Larry Abraham, interim dean of the School of Undergraduate Studies, said there are 7,500 students enrolled in Undergraduate Studies signature courses this fall. Every UT undergraduate student is required to take a signature course at some point in their college education, and UT recommends students take it their first year. The School of Undergraduate Studies added an additional 1,300 UGS seats for this fall and upcoming spring and summer semesters.

Abraham also said the School of Undergraduate Studies is providing academic advising and major exploration support to students in the School of Undergraduate Studies who will have to transfer to another college.

Sacha Kopp, associate dean of the College of Natural Sciences, said the college is experiencing its biggest freshman class, more than 2,000 freshmen.

Kopp said students have not faced more difficulties than usual when it comes to registering for the classes they need.

“Our next project is to really worry about spring semester,” Kopp said. “For a lot of our majors, students move from taking a lot of lecture classes into taking a lot of labs. So we need to figure out what our enrollment numbers will be in the spring.”

The College of Liberal Arts added almost 5,000 seats across the college this semester, said Richard Flores, senior associate dean for academic affairs in the College of Liberal Arts. Although the college did not see an excessive increase in enrollment, the College of Liberal Arts offers numerous core classes to students across the entire campus.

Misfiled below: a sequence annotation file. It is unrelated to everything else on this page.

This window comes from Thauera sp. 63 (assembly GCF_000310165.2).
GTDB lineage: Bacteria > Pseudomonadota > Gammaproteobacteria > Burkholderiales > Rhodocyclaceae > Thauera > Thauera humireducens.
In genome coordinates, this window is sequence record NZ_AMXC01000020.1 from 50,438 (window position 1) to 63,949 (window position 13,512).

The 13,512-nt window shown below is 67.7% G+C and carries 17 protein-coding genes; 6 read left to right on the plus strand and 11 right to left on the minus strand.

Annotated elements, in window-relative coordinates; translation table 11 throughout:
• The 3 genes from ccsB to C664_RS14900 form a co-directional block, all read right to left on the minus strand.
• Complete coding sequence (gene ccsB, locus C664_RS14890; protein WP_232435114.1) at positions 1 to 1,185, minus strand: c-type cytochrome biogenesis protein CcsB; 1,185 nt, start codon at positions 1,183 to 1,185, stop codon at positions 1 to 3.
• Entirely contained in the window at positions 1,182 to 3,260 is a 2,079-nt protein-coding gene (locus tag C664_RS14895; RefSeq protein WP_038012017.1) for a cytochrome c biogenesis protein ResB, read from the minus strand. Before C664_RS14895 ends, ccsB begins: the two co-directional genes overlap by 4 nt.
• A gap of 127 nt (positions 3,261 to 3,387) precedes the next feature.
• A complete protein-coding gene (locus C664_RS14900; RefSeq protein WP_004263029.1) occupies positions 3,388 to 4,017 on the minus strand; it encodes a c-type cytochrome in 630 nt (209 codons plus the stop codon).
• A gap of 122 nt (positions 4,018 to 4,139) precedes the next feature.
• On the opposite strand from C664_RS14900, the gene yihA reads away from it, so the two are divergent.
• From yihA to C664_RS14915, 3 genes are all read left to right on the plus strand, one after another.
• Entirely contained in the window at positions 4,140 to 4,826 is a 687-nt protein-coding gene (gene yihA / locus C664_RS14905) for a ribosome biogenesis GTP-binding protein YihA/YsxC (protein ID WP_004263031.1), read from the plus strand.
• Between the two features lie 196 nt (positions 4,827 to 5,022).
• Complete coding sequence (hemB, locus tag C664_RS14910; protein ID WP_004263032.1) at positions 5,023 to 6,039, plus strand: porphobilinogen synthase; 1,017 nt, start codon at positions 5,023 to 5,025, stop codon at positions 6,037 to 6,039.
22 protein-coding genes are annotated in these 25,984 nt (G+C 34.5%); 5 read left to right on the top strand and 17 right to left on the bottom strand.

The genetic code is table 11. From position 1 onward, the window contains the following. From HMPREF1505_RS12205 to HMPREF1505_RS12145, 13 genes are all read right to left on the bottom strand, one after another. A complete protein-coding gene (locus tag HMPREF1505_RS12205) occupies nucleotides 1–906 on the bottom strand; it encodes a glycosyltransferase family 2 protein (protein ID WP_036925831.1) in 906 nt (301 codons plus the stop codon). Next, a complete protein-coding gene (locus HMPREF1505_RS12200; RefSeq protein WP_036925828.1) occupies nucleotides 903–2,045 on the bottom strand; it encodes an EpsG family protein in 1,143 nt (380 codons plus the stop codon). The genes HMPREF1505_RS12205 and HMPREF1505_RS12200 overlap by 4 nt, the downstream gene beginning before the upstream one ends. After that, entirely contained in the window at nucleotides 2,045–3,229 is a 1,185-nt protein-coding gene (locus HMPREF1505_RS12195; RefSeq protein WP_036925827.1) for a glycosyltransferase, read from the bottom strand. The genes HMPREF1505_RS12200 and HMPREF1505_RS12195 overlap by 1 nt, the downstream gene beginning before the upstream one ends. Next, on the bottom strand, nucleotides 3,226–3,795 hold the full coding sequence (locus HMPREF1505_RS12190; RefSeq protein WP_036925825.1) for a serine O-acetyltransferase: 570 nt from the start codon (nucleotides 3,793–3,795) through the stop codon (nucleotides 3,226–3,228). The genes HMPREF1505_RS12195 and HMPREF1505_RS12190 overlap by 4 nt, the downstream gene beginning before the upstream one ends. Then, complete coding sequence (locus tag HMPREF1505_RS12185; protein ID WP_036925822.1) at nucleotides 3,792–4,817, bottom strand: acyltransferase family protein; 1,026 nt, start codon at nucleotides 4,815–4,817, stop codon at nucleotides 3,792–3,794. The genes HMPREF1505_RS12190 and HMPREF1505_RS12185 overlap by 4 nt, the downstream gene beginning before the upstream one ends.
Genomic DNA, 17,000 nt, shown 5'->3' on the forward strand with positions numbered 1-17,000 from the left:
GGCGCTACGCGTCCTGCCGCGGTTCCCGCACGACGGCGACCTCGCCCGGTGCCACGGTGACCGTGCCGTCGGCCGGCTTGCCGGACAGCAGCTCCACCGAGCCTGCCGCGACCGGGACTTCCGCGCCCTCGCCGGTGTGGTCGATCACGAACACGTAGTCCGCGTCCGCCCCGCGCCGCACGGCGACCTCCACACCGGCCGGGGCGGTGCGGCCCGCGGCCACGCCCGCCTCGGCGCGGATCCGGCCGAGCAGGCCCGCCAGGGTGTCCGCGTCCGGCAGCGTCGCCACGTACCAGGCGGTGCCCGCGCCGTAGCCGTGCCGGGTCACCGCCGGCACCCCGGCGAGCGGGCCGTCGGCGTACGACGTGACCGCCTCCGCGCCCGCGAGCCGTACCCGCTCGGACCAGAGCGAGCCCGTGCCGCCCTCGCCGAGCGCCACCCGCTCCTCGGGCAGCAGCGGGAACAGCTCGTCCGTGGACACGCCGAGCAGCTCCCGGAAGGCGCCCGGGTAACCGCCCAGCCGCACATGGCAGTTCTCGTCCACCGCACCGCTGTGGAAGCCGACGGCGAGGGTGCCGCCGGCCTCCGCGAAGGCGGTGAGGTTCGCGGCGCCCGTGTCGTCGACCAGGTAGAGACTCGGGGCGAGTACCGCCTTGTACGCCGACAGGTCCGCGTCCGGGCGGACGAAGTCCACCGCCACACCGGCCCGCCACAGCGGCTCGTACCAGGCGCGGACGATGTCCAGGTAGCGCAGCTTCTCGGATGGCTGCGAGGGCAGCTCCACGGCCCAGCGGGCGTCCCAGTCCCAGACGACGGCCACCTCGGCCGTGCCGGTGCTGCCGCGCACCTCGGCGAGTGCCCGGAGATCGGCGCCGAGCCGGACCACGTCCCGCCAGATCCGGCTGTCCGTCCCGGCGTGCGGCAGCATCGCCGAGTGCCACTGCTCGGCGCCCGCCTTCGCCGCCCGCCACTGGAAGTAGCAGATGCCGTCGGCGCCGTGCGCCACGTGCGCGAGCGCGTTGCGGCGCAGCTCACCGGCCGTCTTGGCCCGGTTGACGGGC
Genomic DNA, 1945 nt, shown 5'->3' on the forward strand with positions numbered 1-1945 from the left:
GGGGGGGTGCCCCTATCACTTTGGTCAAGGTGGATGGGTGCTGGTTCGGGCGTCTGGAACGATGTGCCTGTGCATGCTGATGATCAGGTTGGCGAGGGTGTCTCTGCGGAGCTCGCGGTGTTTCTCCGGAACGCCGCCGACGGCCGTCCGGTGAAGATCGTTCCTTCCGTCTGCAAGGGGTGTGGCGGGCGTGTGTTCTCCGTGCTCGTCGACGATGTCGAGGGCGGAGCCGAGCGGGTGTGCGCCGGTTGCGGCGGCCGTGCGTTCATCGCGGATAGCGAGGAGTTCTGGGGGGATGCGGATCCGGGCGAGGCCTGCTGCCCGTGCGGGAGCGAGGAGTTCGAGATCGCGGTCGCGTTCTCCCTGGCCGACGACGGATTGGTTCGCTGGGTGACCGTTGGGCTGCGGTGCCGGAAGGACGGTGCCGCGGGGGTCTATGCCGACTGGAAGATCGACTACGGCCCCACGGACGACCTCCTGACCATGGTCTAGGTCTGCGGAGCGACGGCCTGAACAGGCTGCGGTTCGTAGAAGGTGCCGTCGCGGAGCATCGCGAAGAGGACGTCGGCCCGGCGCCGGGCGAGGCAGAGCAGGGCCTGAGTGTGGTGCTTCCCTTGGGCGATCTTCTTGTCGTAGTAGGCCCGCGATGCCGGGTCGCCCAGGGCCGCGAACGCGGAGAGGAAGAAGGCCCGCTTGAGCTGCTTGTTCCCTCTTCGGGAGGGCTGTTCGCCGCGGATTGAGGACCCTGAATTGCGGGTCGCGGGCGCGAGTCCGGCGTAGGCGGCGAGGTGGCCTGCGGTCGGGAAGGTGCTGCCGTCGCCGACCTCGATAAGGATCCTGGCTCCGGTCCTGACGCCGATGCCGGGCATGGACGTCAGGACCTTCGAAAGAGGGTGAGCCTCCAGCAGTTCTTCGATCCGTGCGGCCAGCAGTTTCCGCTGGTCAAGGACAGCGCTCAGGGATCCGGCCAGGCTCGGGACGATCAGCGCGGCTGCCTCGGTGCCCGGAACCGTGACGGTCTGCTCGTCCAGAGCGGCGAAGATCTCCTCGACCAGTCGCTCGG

Flores said the College of Liberal Arts is looking at what classes they will need to increase seats in next year.

Printed on Thursday, September 20, 2012 as: Large freshman class causes problems

Clarification: The formula for admissions is changed every year to account for various factors including the economy. The University will immediately implement some changes to the admissions forumla. The story initially did not make this clear and implied no changes would be made for the admissions forumla to be used for the next class.

UT fell one spot to No. 46 on U.S. News and World Report’s 2013 national university rankings.

University spokesperson Tara Doolittle said the publication gave UT a lower score partially based on decreased faculty resources and increased class sizes compared to last year.

UT remained in the No. 13 spot for public universities, despite recent budget cuts by the state Legislature.

“We have a long history of making do with what we’ve got and putting priorities in places that have the most impact on student success,” Doolittle said. “We are pleased with the rankings.”

Doolittle said UT will continue to make ends meet with whatever resources are available, but budget changes can impact metrics used to rank UT, including class size and financial aid.

“If there are areas where we receive more money or areas where we see cutbacks, there are likely to be trickle-down effects,” Doolittle said. “But remember this is not in isolation.

There are other public universities going through many of the same things we are.”

The methods U.S. News and World Report uses to rank schools are often the subject of debate. Doolittle said U.S.

News and World Report left out an important measure: efficiency.

“We do not have the same resources that Yale has, or a lot of the [resources] privates have,” she said. “If there would be a way to include that in the metrics, that would be something we would be interested in seeing and give people an even better picture of what the University of Texas at Austin has to offer.”